The latest heartrending tale of hope and heartache from bestselling author Anne Bennett. Perfect for fans of Katie Flynn and Annie Groves.
Maeve Brannigan is only eighteen when she leaves her rural home in County Donegal and moves to Birmingham, where she falls in love with handsome Brendan Hogan. But married life isn’t as idyllic as she’d imagined, and when Maeve falls pregnant with their first child, she soon realises that Brendan isn’t the man she thought he was.
Saddled with a violent husband and with two young’uns needing her protection, Maeve bears her life as best she can. After a particularly vicious attack, she is forced to flee back to Ireland – but her presence is greeted with open hostility by the close-knit catholic community that she was once so eager to escape. Driven away to face her abusive husband, Maeve’s future looks bleak. Will she find the strength to break free and make the prospect of a better life a reality rather than a distant dream?
Clare's Review 5 of 5 StarsThis book follows the life journey of Maeve Brannigan, a sweet 18 year old girl who wants to explore and moves from her quiet home in Ireland to the hustle and bustle of inner city Birmingham. What follows is far from the idyllic and exciting life she has envisaged.
This story was possibly one of the most harrowing accounts of spousal abuse I have ever come across and was a heartbreaking account of the harsh reality of what life was like for a housewife and mother in the early 1900's. Brendan appears to be a wonderful man, loving and considerate although quite early on I felt like there was another side to him, I don't think he even realised it was there until later on in the story. Brendan is Irish and it seems like he does love Maeve in the beginning, until the harsh realities of life hit home. Brendan's character is wonderfully written, I felt like I could almost see into his mind and see the villain and monster that he truly is.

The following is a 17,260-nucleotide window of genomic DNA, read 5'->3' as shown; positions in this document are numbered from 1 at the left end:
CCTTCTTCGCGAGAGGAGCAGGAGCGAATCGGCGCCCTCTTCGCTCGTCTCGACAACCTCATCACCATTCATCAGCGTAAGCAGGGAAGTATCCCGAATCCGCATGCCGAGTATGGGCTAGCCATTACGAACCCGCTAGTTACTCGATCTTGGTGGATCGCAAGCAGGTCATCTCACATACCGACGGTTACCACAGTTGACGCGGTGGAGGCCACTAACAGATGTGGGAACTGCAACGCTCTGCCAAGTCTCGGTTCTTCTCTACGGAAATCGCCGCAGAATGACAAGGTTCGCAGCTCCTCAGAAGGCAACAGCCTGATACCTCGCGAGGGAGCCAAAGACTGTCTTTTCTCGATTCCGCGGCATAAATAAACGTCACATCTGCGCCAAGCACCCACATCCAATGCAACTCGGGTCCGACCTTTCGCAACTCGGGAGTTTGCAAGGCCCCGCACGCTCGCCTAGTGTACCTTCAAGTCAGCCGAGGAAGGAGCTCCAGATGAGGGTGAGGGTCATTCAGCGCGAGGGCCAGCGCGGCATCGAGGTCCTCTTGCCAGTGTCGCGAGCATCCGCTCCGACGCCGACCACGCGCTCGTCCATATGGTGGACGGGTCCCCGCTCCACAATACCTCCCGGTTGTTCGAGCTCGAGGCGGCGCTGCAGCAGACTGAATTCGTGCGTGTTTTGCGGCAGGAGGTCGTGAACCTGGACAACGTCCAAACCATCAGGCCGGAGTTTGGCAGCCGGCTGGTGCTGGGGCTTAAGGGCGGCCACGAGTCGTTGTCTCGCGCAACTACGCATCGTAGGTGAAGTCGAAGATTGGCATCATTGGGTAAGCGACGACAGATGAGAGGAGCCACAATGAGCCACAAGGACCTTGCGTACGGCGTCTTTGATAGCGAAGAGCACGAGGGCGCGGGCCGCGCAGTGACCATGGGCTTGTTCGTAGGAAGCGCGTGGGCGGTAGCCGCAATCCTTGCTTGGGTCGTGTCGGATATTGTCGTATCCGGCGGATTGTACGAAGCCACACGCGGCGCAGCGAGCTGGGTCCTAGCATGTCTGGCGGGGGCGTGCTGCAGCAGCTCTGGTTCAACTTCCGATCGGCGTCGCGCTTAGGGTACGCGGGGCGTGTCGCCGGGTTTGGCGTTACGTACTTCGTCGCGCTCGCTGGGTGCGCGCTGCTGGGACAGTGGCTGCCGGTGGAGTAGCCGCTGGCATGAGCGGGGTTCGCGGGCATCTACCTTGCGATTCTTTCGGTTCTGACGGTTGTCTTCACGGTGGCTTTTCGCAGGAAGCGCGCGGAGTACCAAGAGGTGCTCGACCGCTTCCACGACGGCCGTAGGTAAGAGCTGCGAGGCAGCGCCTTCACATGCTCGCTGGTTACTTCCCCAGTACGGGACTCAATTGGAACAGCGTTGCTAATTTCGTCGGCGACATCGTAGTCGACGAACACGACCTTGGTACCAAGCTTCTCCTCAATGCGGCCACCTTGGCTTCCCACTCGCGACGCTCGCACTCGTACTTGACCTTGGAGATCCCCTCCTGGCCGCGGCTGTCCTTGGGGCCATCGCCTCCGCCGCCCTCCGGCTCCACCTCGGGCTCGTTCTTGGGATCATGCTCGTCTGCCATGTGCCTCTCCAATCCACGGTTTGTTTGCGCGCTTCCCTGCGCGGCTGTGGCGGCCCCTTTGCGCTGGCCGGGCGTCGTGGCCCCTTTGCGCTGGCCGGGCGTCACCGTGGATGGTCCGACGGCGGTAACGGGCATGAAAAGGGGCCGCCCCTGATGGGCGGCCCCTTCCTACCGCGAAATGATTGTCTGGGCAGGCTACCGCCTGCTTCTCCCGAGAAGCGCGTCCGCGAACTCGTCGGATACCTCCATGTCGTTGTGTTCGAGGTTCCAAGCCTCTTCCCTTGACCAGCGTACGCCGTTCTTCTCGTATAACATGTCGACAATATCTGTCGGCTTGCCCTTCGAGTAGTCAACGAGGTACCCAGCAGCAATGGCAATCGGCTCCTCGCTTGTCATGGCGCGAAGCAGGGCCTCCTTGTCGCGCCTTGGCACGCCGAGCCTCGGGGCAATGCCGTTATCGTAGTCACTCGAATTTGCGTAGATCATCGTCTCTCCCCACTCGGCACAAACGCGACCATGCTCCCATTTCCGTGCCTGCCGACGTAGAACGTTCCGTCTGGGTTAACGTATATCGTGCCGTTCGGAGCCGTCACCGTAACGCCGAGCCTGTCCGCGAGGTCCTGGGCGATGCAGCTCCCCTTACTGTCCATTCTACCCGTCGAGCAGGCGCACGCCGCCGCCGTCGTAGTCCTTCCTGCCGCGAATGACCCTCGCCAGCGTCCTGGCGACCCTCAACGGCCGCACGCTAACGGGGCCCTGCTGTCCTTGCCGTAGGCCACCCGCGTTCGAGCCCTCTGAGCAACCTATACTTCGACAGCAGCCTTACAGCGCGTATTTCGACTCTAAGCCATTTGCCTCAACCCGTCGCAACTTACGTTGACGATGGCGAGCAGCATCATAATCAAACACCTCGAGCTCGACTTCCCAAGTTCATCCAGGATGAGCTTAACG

Maeve's character is also beautifully portrayed and the story really captures her soul as she lives a miserable and abused existence trying to care for herself and also trying to protect her children. This story really touches on a sensitive and rarely addressed issue - domestic violence, and the stigma that follows it. It also portrays the Catholic Church in a less than favourable light, but the truth is that this was simply the way it happened many years ago. Domestic abuse was ignored and very commonplace, women were expected to just get on with it and to honour their husbands regardless of the treatment they suffered.
This story provides insight into the lives of women in the pre WW2 era, and is done so in a descriptive and often brutal manner. There were moments when I almost felt I couldn't continue but the story is so well written that I couldn't wait to see what would happen throughout out the years and I was relieved at the end! This story really gets down into the nitty gritty of ignored situations and bring s then into a whole new light, I would recommend this to anyone looking for a deep and meaningful read written with honesty and integrity.